f there’s one thing that Telltale has proven as a game developer in recent years it’s that they can offer an experience that’s close to the chest for any given property and its respective fandom. Among all of the licenses they’ve tackled however, there’s one particular adaption that truly represents the pedigree of the studio more than any of the other games they’ve helmed, and that’s the Walking Dead.
The third season picks up years from where we left off from the last time we saw Clementine, and while returning players are presumably breathing a collective sigh of relief to see her face grace the screen once more, Season Three’s “A New Frontier” isn’t centered on the steadfast teenager’s struggles in the post-apocalyptic world—we have a new player on the field.
More importantly, the first two episodes are quick to build upon a theme that effectively instills a growing sense of tension in each and every turning point crossed; legacies are bullshit, and nothing is sacred to those who want to survive.
One of the more notable elements in this latest instalment of the episodic game is how much more in depth the character development is for both protagonists by means of flashbacks, with two very different timelines between Javi and Clementine.
Peering into Javi’s past gives us some choice glimpses into what his life was like before the dead walked, and much like the Lee from the very first season, is a man who has some skeletons in his closet that’re still haunting him. Clem’s flashbacks are much more unsettling, especially for fans returning to the story as we see one of the many outcomes that she could’ve been set on from the decisions of the previous season’s concluding episode.
Each sequence is painful, and will find a way to hurt both Clem, and anyone attached to her in different ways, working to break down whatever sort of spirit that you had fostered with that little girl, and crushing her into something that you’ll genuinely have trouble recognizing.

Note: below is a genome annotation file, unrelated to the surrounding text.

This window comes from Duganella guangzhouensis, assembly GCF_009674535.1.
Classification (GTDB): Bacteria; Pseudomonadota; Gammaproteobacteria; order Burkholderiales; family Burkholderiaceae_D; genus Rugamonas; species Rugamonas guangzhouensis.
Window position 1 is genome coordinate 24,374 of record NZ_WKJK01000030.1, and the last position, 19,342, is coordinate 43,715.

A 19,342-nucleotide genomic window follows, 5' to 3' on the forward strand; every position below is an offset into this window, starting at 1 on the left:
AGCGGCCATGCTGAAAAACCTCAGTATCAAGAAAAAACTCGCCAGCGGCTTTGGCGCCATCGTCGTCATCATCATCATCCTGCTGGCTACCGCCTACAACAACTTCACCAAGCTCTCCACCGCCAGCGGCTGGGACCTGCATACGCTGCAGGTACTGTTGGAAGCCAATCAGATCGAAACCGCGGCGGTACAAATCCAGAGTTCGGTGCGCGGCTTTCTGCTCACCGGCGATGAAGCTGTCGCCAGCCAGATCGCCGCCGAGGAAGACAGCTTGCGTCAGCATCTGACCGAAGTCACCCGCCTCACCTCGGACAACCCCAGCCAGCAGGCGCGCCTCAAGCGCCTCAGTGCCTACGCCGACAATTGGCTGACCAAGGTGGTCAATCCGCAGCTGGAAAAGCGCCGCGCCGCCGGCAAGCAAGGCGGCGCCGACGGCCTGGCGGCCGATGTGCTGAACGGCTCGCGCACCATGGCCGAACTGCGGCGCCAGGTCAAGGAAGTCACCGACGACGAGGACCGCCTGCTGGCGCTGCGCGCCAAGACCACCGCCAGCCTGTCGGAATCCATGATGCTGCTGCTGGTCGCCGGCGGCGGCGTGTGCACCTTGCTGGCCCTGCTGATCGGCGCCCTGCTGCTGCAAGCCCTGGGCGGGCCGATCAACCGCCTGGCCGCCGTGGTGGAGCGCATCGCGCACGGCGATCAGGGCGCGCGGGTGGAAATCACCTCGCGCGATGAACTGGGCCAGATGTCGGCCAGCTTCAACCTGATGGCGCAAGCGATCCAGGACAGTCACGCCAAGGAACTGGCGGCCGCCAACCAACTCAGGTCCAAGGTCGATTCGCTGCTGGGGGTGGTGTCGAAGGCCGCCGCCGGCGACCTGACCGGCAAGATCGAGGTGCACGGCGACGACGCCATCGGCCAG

This more grizzled take on Clem is effective at creating some distance for returning players considering that you’ll primarily play as Javi this season, and while it’s a noble effort to shift focus onto the new hero, the execution of it is a little jarring.
The new dichotomy does create an interesting setup, and that’s a good thing, but it’s a setup that’s ultimately more challenging than it is interesting, and I honestly don’t know if it’s even to the game’s credit after two episodes in either.
The issues are particularly poignant in the impossible situations that you’re placed in after the paths of these two characters cross; there are times where Javi will be given choice that will benefit him at Clem’s expense, or inconvenience him while helping her as a result. Now, for those who are coming back to the series for the third time (you know, the same people who have completely invested themselves into the wellbeing of Clementine) the aforementioned scenario choice isn’t as difficult as I initially pitched out to be, and well, that’s a problem.
Fans of the Telltale Series came into this after years of fighting tooth and nail to protect Clementine, even if it meant burning down the world and everyone in it to do so. Pairing her up with a stranger like Javi who has no real reason to look out for her, especially when doing so complicates his personal agenda is a strange move that somewhat hurts any organic character development that he can have.
Running that parallel to Lee again, Lee’s reasons to after her best interests are natural, and believable, Clementine was a surrogate daughter to him at the end of his life, and he gave it up completely believing that. Javi is different in that he already has a family that he looks after, and cares deeply about, his chance encounter with Clem is boils down as a means to an end, the end being his family’s safety—why would he jeopardize that over some girl he just met. The series of events they share together until the end of episode 2 don’t really justify the sort of chemistry that would warrant that approach.
I made sure to play through the game twice before writing this to see if I would’ve felt anything different towards him, and it just got hard the moment I was forced to place him on a pedestal with Clementine, because he always lost. In the end, Javi feels more like a cipher that allowed me to check up on Clementine’s story again than ever being a distinctive character in his own right.
Maybe I’m being too hard on the Season, but as it stands, I’m having a hard time with the idea of connecting to this new character if it means that I’ll potentially have to do so over Clem’s dead body.
Still, for those who’re wanting to wrench their heart out even more, The twists and turns are just as evocative and agonizing as they were before, and even if it’s not on the terms that fan may have wanted, seeing Clementine again is almost worth the price of admission alone to The New Frontier.
Despite the near saturation of Telltale titles at this point, The Walking Dead Season 3 is an episodic experience that’s definitely worth checking out.